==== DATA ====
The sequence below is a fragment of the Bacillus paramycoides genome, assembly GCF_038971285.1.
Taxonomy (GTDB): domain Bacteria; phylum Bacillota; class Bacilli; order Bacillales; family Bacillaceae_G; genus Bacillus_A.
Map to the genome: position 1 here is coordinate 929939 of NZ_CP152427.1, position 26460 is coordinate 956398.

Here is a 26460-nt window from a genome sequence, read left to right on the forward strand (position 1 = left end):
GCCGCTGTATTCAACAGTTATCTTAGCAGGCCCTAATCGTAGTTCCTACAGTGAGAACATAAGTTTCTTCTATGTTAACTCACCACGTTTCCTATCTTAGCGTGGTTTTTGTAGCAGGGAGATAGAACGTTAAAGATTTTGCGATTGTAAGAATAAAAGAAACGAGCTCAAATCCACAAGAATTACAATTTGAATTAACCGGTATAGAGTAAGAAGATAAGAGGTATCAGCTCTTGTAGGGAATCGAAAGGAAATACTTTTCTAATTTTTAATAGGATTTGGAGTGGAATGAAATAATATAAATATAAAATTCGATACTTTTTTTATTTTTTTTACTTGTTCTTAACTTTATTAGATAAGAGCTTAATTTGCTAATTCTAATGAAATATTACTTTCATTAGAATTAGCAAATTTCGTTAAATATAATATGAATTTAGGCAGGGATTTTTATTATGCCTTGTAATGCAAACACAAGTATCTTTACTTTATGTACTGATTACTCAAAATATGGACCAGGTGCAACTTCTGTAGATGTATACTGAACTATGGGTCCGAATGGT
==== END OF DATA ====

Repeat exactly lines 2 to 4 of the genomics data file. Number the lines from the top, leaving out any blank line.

Taxonomy (GTDB): domain Bacteria; phylum Bacillota; class Bacilli; order Bacillales; family Bacillaceae_G; genus Bacillus_A.
Map to the genome: position 1 here is coordinate 929939 of NZ_CP152427.1, position 26460 is coordinate 956398.

Here is a 26460-nt window from a genome sequence, read left to right on the forward strand (position 1 = left end):